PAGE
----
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Like a Virgin

Back in November 2005 the CEO of AT&T, Ed Whitacre, told Business Week that he was tired of big Internet sites like Google and Yahoo! using "my pipes" "for free". With those words he launched the issue of network neutrality onto the front pages and into the public consciousness. At the time, it seemed like what one of my editors used to grandly dismiss as an "American issue". (One such issue, it's entertaining to remember now, was spam. That was in 1997.) The only company dominant enough and possessed of sufficient infrastructure to impose carriage charges on content providers in the UK was BT - and if BT had tried anything like that Ofcom would - probably - have stomped all over it.

But what starts in America usually winds up here a few years later, and this week, the CEO of Virgin Media, Neil Berkett, threatened that video providers who don't pay for faster service may find their traffic being delivered in slow "bus lanes". Network neutrality, he said, was "a load of bollocks".

His PR people recanted - er, clarified a day or two later. We find it hard to see how a comment as direct as "a load of bollocks" could be taken out of context. However. Let's say he was briefly possessed by the spirt of Whitacre, who most certainly meant what he said.

The recharacterization of Berkett's comments: the company isn't really going to deliberately slow down YouTube and the BBC's iPlayer. Instead, it "could offer content providers deals to upgrade their provisioning." I thought this sounded like the wheeze where you're not charged more for using a credit card, you're given a discount for paying cash. But no: what they say they have in mind is direct peering, in which no money changes hands, which they admit could be viewed as a "non-neutral" solution.

But, says Keith Mitchell, a fellow member of the Open Rights Group advisory board, "They are in for a swift education in the way the global transit/peering market works if they try this." Virgin seems huge in the context of the UK, where its ownership of the former ntl/Telewest combine gives it a lock on the consumer cable market - but in the overall scheme of things it's "a very small fish in the pond compared to the Tier 1 transit providers, and the idea that they can buck this model single-handedly is laughable."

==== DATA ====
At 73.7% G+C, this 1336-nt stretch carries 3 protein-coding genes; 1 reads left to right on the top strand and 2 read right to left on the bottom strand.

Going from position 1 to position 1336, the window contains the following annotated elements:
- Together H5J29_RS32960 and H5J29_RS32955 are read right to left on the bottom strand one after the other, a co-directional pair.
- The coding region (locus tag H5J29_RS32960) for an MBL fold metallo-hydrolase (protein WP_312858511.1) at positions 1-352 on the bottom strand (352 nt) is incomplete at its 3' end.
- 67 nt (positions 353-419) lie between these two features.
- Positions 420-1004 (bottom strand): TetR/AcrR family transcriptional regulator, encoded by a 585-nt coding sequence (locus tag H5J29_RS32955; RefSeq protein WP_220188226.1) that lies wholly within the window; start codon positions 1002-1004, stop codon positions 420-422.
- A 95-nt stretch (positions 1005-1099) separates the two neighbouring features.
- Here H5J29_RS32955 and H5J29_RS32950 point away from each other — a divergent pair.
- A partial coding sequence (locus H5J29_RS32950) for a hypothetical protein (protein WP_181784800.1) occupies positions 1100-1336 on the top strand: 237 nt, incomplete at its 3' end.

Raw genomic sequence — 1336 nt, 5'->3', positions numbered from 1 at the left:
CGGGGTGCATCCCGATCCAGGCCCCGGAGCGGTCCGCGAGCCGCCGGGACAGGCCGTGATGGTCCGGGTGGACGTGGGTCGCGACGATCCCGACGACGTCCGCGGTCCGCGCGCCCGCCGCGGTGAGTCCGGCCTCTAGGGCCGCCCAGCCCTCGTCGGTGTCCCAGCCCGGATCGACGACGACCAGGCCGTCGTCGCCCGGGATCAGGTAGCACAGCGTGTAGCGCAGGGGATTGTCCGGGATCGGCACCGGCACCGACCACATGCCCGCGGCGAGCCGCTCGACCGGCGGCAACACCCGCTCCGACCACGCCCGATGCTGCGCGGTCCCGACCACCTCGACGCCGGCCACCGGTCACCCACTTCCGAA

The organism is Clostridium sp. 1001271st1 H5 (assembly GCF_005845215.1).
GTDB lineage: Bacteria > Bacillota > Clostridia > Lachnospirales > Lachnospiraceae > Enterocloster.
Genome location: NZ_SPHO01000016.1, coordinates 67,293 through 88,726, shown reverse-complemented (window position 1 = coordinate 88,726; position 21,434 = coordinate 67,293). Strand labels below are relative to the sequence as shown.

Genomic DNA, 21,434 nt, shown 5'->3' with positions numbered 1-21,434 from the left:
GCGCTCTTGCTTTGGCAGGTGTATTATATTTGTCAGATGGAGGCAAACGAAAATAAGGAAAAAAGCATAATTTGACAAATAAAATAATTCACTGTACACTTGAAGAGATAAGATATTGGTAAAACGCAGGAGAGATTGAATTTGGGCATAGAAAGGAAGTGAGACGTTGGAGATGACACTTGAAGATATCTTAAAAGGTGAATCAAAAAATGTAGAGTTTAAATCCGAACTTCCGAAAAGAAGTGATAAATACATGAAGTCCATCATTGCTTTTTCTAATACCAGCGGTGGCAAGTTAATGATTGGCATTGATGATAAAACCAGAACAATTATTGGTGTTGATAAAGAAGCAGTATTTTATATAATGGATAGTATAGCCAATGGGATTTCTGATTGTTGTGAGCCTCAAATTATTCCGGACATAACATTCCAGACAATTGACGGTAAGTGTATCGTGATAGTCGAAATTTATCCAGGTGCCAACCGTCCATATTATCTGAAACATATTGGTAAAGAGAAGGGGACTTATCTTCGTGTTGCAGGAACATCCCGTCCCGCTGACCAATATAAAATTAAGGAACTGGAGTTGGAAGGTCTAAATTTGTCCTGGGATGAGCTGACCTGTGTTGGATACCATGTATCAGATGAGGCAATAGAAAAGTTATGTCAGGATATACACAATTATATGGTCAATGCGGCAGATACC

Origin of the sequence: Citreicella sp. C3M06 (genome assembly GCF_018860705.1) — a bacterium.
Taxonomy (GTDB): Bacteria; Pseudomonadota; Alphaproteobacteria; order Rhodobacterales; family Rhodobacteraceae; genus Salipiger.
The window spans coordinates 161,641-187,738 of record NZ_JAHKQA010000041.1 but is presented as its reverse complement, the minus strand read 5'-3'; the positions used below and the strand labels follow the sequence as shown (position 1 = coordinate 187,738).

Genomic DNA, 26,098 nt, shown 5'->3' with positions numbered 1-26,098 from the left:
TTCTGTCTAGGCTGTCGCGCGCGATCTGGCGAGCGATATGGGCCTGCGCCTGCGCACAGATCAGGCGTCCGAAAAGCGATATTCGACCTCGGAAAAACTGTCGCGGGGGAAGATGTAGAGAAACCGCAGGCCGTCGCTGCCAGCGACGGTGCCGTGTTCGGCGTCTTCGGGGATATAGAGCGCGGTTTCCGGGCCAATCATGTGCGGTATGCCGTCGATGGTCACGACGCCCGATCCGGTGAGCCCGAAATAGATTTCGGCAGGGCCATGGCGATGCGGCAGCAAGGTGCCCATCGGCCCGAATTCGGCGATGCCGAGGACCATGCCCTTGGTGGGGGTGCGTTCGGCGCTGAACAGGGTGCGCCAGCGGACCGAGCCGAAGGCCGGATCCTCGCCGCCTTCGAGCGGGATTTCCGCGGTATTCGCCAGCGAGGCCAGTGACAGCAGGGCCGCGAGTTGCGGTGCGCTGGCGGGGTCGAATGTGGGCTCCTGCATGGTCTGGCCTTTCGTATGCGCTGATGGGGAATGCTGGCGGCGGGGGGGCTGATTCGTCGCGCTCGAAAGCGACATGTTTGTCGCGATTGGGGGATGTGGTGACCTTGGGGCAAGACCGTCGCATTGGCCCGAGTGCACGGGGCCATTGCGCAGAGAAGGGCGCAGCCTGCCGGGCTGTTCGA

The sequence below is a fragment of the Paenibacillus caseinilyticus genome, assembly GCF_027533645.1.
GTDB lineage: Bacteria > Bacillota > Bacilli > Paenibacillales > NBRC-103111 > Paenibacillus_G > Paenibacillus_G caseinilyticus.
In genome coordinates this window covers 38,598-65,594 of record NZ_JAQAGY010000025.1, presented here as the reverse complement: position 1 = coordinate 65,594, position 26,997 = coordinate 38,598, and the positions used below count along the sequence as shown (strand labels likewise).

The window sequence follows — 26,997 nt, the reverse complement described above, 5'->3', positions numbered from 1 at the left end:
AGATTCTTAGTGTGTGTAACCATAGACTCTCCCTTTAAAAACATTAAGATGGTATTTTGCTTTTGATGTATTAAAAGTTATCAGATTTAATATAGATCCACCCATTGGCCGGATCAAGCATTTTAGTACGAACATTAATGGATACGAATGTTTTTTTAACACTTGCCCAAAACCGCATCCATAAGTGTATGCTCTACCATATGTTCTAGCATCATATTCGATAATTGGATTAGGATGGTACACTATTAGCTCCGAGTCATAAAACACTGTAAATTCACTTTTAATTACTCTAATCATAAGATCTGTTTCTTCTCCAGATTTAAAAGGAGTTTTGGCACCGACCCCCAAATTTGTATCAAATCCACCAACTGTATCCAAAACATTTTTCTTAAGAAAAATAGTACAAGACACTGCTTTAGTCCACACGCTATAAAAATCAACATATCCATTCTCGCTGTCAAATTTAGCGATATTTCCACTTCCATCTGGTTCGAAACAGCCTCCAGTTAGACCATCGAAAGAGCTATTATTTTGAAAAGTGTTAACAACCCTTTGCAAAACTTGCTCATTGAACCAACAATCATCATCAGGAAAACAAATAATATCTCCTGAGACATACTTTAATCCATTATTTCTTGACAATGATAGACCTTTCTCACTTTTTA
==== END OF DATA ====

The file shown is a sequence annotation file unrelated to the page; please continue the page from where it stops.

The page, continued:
Worse, he says, "If Virgin attempts to cost recover for interconnects off content providers on anything other than a sender-keeps-all/non-settlement basis, they'll quickly find themselves in competition with the transit providers, whose significantly larger economies of scale put them in a position to provide a rather cheaper path from the content providers."

What fun. In other words, if you're, say, the BBC, and you're faced with paying extra in some form to get your content out to the Net you'd choose to pay the big trucking company with access to all the best and fastest roads and the international infrastructure rather than the man-with-a-van who roams your local neighborhood.

ISPs versus the iPlayer seems likely to run and run. It's clear, for example, that streaming is growing at a hefty clip. Obviously, within the UK the iPlayer is the biggest single contributor to this; viewers are watching a million programs a week online, sopping up 3 to 5 percent of all Internet traffic in Britain.

We've seen exactly this sort of argument before: file-sharing (music, not video!), online gaming, binary Usenet newsgroups. Why (ancient creaking voice) I remember when the big threat was the advent of the graphical Web, which nearly did kill the Net (/ancient creaking voice). The difference this time is that there is a single organization with nice, deep, taxpayer-funded pockets to dig into. Unlike the voracious spider that was Usenet, the centipede that is file-sharing, or the millipedes who were putting up Web sites, YouTube and the BBC make up an easily manageable number of easily distinguished targets for a protection racket. At the same time, the consolidation of the consumer broadband market from hundreds of dial-up providers into a few very large broadband providers means competition is increasingly mythical.

But the iPlayer is only one small piece of the puzzle. Over the next few years we're going to see many more organizations offering streaming video across the Net. For example, a few weeks ago I signed up for an annual pass for the streaming TV service for the nine biggest men's tennis tournaments of the year. The economics make sense: $70 a year versus £20 a month for Sky Sports - and I have no interest in any of Sky's other offerings - or pay nothing and "watch" really terrible low-resolution video over a free Chinese player offering rebroadcasts of uncertain legality.

The real problem, as several industry insiders have said to me lately, is pricing. "You have a product," said one incredulously, "that people want more and more of, and you can't make any money selling it?" When companies like O2 are offering broadband for £7.50 a month as a loss-leading add-on to mobile phone connections, consumers don't see why they should pay any more than that. Jerky streaming might be just the motivator to fix that.

Wendy M. Grossman's Web site has an extensive archive of her books, articles, and music, and an archive of all the earlier columns in this series. Readers are welcome to post here, at net.wars home, at her personal blog, or by email to netwars@skeptic.demon.co.uk (but please turn off HTML).


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